Author Topic: Insurance enrollment charges  (Read 2851 times)

DavidZ

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Insurance enrollment charges
« on: December 21, 2009, 06:04:43 PM »
What do you charge to enroll a provider(credentialing).
Is it per payer?

Michele

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Re: Insurance enrollment charges
« Reply #1 on: December 23, 2009, 06:33:36 AM »
It is usually per payer. 
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DavidZ

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Re: Insurance enrollment charges
« Reply #2 on: December 24, 2009, 02:44:42 PM »
What is the going rate per Payer?

Happy Holidays to All and All the Best for 2010!

David

Michele

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Re: Insurance enrollment charges
« Reply #3 on: December 26, 2009, 09:21:38 PM »
It depends on if they use CAQH, we charge $40 per payor (that's if the CAQH is all done) and if they do not use CAQH, then we calculate depending on the amount of time the app will take (estimated).

Michele
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DavidZ

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Re: Insurance enrollment charges
« Reply #4 on: December 28, 2009, 03:04:17 PM »
I see

PMRNC

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Re: Insurance enrollment charges
« Reply #5 on: December 29, 2009, 08:24:37 AM »
I Bill my hourly consulting rates because usually I am negotiating contracts and fee schedules and consulting with providers attorney when necessary and for final sign off.
Linda Walker
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DavidZ

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Re: Insurance enrollment charges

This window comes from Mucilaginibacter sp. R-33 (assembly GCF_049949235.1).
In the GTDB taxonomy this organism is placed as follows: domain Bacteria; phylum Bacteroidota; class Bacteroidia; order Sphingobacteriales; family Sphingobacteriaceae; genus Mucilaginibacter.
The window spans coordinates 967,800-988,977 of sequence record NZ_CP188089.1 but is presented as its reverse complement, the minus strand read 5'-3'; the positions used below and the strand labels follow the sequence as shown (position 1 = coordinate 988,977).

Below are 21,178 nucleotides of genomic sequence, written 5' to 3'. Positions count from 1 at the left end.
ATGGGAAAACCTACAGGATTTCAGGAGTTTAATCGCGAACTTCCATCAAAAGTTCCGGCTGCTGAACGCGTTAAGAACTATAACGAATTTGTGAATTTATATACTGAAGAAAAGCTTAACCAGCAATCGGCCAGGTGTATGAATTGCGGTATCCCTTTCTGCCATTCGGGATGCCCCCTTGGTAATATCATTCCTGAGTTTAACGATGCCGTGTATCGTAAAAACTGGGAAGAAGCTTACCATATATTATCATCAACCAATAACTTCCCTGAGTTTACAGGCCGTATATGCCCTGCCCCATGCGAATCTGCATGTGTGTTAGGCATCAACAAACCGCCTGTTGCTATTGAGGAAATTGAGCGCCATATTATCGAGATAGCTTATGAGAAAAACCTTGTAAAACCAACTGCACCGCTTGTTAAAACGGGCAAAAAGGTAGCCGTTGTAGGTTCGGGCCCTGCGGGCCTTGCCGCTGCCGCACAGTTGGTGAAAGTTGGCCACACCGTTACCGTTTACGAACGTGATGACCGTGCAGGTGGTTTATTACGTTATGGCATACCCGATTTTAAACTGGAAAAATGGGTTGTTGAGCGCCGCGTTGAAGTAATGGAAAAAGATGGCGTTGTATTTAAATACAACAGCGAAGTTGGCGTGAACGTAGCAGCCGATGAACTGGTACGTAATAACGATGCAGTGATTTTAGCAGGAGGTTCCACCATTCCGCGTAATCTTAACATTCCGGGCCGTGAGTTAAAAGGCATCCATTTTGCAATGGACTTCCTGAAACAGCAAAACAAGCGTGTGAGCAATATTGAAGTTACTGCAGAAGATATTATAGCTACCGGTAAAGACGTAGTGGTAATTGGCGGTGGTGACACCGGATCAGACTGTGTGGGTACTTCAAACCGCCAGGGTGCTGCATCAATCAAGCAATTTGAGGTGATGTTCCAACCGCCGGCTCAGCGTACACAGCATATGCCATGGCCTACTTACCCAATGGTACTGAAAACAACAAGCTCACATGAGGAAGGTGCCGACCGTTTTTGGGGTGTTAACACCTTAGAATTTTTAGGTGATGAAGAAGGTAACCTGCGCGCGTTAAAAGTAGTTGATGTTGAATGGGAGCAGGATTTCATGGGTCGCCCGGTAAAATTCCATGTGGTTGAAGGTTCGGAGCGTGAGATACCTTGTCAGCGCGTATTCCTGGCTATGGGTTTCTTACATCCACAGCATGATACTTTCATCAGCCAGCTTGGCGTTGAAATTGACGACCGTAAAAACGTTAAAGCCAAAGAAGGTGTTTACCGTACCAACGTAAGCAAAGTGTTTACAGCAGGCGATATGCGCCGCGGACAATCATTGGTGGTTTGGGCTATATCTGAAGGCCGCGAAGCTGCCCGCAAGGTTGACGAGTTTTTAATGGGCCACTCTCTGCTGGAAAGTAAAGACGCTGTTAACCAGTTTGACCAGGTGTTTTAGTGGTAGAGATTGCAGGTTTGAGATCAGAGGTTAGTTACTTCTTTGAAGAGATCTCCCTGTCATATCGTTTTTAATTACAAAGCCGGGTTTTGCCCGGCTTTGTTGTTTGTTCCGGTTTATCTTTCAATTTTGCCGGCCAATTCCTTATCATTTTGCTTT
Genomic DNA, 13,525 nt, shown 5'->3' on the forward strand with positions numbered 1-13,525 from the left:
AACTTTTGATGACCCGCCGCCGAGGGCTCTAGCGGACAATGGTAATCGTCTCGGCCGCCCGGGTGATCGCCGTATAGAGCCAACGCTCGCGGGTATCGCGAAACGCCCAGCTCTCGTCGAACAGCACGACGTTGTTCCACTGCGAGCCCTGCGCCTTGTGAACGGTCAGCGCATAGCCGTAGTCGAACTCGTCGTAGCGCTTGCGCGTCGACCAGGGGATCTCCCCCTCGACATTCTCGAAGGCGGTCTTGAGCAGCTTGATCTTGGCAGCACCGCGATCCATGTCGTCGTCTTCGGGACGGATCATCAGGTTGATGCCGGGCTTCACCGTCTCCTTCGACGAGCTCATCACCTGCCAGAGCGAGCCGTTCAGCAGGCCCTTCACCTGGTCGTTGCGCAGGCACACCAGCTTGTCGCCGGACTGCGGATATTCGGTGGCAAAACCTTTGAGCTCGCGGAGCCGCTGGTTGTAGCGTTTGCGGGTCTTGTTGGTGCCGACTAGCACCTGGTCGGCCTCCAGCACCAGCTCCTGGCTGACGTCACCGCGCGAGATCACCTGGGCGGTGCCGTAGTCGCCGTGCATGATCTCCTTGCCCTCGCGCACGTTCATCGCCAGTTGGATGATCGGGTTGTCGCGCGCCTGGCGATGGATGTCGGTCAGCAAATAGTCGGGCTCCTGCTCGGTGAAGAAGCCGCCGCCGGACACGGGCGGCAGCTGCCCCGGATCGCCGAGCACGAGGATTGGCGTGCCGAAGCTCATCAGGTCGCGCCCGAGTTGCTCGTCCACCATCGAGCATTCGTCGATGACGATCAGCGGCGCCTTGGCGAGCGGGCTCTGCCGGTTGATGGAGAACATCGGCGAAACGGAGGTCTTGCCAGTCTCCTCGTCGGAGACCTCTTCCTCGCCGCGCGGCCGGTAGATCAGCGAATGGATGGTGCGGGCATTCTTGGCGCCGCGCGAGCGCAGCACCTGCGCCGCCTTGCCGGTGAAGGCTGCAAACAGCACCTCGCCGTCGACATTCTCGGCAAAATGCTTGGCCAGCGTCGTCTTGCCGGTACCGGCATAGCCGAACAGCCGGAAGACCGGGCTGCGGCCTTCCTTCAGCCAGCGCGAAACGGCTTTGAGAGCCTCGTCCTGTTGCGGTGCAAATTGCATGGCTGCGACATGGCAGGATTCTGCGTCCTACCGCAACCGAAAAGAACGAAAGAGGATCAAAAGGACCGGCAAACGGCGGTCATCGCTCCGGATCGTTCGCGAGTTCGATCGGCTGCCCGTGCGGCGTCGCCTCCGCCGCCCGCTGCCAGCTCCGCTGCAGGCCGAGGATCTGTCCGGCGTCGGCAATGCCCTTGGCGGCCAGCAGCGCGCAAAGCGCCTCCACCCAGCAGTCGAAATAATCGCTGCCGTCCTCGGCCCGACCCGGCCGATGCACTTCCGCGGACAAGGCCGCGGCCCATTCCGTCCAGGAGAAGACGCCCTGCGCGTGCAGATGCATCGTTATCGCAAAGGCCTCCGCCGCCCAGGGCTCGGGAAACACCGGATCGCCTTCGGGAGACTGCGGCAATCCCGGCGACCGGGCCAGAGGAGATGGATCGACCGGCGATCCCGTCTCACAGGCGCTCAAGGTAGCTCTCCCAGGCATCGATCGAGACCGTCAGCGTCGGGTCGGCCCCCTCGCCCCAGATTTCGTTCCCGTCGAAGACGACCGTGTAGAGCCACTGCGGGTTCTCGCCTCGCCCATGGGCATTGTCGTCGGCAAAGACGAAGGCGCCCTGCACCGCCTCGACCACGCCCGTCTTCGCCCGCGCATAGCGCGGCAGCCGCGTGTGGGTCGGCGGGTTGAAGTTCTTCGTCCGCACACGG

« Reply #6 on: December 30, 2009, 09:51:08 AM »
I was also thinking of charging the consulting rate, was just trying to find a going rate, thanks!

Michele

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Re: Insurance enrollment charges
« Reply #7 on: December 30, 2009, 10:49:37 AM »
Consulting fees vary greatly, anywhere from $100 - $500 per hour, depending on the type of consulting, and the knowledge and experience of the consultant.

Michele
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midwifebiller

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Re: Insurance enrollment charges
« Reply #8 on: January 20, 2010, 01:06:12 PM »
I have noticed the new book out about Medicare Enrollment.  I would like to start offering credentialling services, but have a few questions for those with more experience in this area (95% of our providers are out-of-network).

Is Medicare enrollment similar to credentialling and contracting with commercial carriers or is it a completely different ball of wax?

How successful have you been in negotiating contracts?

Thanks!
~Kelli
Kelli Sugihara, CPMB
Midwife Billing & Business, LLC
www.midwifebilling.com

Michele

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Re: Insurance enrollment charges
« Reply #9 on: January 20, 2010, 08:39:54 PM »
Medicare credentialing is completely different (in my opinion) to commercial credentialing.  I personally like it much better as to me it is straight forward, and the same all over the country.